First, a little history

The Taylorcraft Auster was a British military liaison and observation aircraft produced by the Taylorcraft Aeroplanes (England) Limited company during the Second World War.

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First, a little history

Unread post by CFLEEPIO » Sun Dec 13, 2009 6:04 pm

(copied from Wikipedia)

The designer, Clarence Gilbert Taylor, a self-taught aeronautical engineer from Nottingham, England[1], can be called the father of private aviation in America, as he designed the original Taylor Cub in 1931. Taylor, along with his brother Gordon, formed Taylor Brothers Aircraft Corporation - slogan; "Buy Your Airplane Taylor Made" - in Rochester, New York in 1926, offering a two-seat high-winged monoplane called the "Chummy", priced at $4,000.
Brizee_NY_20s_late_TaylorChummy.jpg
Taylor Chummy, Brizee, New York late 1920s

The Chummy failed to sell however and after Gordon was killed flying another Taylor design in 1928, Clarence moved to Bradford, Pennsylvania, where the townsfolk had offered him a new factory at the local airfield plus $50,000 to invest in the company. One of the investors was William Thomas Piper, who had made his money from oil wells.[1] Taylor shared with Piper a dream of making airplanes as common as cars for Americans. After continuing with the Chummy for a while Taylor abandoned the design and began work on a new inexpensive and easy-to-build aircraft to compete with the heavier craft which were common at the time.
Bradford_PA_30s_Cub.jpg
Taylor J2 Cub, Bradford, PA, 1930s

The classic battle between engineer and businessman quickly caused a rift between the two. Piper took advantage of Taylor's absence during an illness, and instructed Taylor's junior engineer Walter Jamouneau to modify the Cub to be more attractive and marketable. Taylor returned from his illness and raised the roof in anger[citation needed] and left the company.

Taylor vowed to build a new personal aircraft superior to the Cub. Taylor formed his own company in 1935 as Taylor Aircraft Company, renamed Taylorcraft Aviation Corporation in 1939. Meanwhile, a disastrous factory fire brought production of the Cub J-2 to a halt,[2] and Piper bought the company out. It was placed back in production as the Piper J-3 Cub,[3] becoming the iconic aircraft of general aviation in the 1930s and 1940s.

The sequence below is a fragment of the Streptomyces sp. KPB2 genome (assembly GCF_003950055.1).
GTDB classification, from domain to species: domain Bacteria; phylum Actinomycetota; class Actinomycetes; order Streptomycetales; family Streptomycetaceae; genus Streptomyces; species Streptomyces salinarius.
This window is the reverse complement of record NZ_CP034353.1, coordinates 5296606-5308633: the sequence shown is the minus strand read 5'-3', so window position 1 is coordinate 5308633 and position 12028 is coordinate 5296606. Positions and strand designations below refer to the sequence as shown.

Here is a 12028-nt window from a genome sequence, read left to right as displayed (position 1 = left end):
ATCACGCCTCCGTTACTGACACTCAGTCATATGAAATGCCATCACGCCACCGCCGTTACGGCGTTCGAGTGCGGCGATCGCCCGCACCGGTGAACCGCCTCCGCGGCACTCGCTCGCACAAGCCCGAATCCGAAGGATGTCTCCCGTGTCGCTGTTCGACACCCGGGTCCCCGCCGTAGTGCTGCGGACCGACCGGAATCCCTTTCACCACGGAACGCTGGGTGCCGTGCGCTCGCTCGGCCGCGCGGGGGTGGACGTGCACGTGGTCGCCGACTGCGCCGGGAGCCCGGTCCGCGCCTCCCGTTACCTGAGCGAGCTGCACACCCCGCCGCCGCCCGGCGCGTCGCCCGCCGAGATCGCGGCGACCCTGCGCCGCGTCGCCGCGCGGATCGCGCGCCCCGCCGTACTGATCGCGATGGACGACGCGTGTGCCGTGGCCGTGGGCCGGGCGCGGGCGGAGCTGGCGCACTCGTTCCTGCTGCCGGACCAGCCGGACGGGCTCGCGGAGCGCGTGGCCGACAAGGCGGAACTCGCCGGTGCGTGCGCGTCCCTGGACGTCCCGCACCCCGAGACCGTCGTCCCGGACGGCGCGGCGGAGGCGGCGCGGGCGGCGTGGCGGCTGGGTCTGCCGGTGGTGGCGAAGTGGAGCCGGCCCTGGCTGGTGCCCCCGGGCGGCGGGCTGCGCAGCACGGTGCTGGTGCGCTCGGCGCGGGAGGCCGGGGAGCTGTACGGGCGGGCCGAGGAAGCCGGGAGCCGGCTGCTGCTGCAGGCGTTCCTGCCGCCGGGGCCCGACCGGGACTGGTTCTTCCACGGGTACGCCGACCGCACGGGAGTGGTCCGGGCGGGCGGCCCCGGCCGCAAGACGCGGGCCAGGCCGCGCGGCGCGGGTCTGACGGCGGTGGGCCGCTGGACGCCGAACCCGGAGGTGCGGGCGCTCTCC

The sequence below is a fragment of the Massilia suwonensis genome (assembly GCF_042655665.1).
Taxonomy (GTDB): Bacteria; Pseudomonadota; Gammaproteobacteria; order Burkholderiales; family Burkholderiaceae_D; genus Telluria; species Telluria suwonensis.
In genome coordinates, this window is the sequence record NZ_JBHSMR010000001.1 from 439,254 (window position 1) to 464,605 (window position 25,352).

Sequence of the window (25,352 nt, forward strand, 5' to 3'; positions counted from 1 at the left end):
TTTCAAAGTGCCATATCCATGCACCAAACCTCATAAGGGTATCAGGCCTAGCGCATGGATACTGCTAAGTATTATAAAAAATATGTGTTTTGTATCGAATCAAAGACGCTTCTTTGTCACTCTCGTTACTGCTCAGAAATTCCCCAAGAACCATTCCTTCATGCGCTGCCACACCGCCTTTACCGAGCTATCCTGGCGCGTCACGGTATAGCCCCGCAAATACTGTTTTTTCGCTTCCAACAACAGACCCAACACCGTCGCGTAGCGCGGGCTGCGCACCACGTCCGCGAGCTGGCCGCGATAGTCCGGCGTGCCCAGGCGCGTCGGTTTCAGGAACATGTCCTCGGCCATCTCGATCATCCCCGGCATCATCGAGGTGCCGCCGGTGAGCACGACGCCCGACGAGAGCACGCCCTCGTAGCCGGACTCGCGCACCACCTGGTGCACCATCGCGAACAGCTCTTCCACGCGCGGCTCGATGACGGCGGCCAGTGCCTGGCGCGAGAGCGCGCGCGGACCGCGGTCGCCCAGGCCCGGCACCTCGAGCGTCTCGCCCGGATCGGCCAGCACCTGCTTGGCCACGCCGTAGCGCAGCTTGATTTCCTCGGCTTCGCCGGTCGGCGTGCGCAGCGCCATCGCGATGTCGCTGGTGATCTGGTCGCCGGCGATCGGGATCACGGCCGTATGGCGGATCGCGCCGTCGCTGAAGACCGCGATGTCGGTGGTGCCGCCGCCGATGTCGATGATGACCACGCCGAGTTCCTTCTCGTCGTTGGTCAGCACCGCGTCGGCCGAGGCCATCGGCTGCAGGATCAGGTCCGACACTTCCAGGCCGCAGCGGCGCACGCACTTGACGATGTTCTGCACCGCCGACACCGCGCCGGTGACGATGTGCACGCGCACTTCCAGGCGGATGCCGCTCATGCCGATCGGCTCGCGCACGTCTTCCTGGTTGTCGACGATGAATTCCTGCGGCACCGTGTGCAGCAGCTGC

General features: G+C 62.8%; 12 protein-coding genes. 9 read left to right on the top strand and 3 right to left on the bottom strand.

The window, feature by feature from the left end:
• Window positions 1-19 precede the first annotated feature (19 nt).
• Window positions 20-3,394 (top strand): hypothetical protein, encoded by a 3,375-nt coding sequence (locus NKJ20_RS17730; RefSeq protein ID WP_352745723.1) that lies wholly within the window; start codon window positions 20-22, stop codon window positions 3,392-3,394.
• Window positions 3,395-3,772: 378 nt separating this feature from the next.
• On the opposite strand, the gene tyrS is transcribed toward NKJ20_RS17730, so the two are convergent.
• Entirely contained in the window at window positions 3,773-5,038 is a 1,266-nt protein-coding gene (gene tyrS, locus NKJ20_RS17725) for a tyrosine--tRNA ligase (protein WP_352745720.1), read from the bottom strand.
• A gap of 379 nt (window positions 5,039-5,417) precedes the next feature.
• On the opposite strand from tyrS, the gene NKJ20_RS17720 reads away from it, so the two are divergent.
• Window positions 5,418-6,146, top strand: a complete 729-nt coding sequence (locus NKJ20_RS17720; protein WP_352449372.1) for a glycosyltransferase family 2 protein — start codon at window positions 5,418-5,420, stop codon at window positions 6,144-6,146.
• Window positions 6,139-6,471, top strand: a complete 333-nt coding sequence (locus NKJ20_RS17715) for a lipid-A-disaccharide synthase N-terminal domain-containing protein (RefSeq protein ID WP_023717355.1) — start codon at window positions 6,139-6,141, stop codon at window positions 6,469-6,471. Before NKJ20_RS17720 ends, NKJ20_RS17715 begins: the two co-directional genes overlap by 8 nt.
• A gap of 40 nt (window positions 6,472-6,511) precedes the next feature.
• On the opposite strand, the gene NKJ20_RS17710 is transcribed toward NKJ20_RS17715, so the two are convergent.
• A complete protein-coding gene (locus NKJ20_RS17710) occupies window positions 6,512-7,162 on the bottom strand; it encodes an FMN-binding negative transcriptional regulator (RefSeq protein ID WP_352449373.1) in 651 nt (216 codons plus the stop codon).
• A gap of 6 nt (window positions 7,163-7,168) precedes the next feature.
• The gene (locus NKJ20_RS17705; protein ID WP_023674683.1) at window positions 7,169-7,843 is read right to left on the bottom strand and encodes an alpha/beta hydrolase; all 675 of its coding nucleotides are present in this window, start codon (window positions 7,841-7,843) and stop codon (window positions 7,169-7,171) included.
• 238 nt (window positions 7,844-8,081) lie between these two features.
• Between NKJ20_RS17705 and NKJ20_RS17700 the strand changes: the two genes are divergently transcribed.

During World War II, light aircraft were used for training, liaison, and observation purposes. Taylorcraft's DCO-65 model was called the L-2 by the United States Army Air Forces and served alongside the military version of the Piper Cub in WW2. Taylorcraft Aeroplanes Ltd., a subsidiary based in Thurmaston, Leicestershire, England, developed the Taylorcraft Model 'D' and the Auster Mk. I through Mk. V, which became the backbone aircraft of the British AOP (Air Observation Post) and the three Canadian AOP squadrons, No. 664 Squadron RCAF, No. 665 Squadron RCAF, and No. 666 Squadron RCAF.
Taylorcraft L2.jpg
Taylorcraft L2

After the war, production boomed until the company reorganized in 1946. It produced few aircraft during the 1950s.
ZS-BLD 20080705 FASK.jpg
Taylorcraft BC-12D

Taylorcraft Inc

In the mid-1940s production was halted following a major fire in the Taylorcraft factory at Alliance and the company went into bankruptcy. [4] In 1949 C.G. Taylor bought the assets from the former company and started a new company Taylorcraft, Inc. at Conway, Pennsylvania.[4] The company re-started production of the BC-12D Traveller and the BC-12-85D Sportsman.[4] The company produced few aircraft and the type certificates were sold to Univair and production was halted.[4]

Taylorcraft Aviation Corporation

In 1971 the Taylorcraft Aviation Corporation, owned by Charles Feris put the Model 19 back into production as the F-19.[4] Feris died in 1976 and the production continued at a low rate until 1985.[4] Charles Ruckle bought the company in 1985 and he moved the operation to Lock Haven, Pennsylvania, the company only managed to produce 16 aircraft before it went bankrupt in 1986 and the company was offered for sale.[4]